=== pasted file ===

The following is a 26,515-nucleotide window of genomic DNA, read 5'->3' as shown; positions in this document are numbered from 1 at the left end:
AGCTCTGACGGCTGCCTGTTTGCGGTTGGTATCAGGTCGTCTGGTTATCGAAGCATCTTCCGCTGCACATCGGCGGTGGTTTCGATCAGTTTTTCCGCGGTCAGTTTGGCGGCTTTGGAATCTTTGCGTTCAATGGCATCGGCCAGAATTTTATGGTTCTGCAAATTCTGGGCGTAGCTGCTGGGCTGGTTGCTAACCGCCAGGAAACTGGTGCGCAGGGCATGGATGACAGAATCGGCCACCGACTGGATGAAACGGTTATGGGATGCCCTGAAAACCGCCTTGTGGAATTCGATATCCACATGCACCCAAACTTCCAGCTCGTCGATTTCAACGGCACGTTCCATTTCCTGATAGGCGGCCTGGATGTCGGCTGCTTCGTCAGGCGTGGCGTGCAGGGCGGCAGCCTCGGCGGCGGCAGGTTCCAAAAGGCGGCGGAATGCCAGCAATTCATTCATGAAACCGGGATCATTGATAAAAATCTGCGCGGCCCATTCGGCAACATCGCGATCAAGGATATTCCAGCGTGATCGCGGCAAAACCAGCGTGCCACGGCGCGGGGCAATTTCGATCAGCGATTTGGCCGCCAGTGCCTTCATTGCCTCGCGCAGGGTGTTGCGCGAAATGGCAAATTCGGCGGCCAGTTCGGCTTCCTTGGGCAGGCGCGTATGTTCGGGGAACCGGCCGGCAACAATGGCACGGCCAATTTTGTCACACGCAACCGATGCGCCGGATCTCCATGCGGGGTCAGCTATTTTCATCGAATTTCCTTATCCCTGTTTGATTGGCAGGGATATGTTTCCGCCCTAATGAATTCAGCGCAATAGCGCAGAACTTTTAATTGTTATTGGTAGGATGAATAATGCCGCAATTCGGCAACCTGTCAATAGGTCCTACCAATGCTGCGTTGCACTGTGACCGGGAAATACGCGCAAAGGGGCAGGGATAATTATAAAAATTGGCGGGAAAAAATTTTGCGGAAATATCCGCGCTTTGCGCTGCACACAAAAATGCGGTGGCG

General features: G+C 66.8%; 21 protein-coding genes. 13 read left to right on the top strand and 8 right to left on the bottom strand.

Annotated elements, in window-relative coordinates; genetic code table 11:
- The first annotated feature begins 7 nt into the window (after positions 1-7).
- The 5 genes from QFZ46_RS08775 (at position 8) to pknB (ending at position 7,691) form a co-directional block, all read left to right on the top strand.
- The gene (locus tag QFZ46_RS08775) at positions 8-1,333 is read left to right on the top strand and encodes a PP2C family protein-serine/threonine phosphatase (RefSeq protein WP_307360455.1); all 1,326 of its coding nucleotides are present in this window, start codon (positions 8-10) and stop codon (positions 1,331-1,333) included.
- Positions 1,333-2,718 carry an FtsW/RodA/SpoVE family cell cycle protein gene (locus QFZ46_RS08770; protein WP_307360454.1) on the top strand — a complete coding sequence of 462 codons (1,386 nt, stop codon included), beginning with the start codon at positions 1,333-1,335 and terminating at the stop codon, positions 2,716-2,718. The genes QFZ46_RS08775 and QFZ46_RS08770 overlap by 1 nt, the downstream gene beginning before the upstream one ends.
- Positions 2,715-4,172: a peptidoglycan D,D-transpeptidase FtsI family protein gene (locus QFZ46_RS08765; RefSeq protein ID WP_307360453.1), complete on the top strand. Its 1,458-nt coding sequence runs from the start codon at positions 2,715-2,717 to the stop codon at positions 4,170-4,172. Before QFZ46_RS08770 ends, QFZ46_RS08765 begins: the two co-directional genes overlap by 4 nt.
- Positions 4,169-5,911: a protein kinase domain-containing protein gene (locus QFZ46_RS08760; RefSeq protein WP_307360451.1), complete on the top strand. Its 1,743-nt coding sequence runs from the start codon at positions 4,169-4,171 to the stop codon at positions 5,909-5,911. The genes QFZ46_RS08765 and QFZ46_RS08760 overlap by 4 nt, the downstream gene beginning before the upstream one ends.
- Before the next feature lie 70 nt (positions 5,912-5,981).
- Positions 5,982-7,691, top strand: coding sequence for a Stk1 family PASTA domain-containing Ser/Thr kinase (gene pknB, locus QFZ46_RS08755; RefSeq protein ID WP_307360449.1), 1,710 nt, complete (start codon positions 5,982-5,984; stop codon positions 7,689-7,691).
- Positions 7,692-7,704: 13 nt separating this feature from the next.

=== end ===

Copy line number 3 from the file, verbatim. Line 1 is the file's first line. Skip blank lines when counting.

General features: G+C 66.8%; 21 protein-coding genes. 13 read left to right on the top strand and 8 right to left on the bottom strand.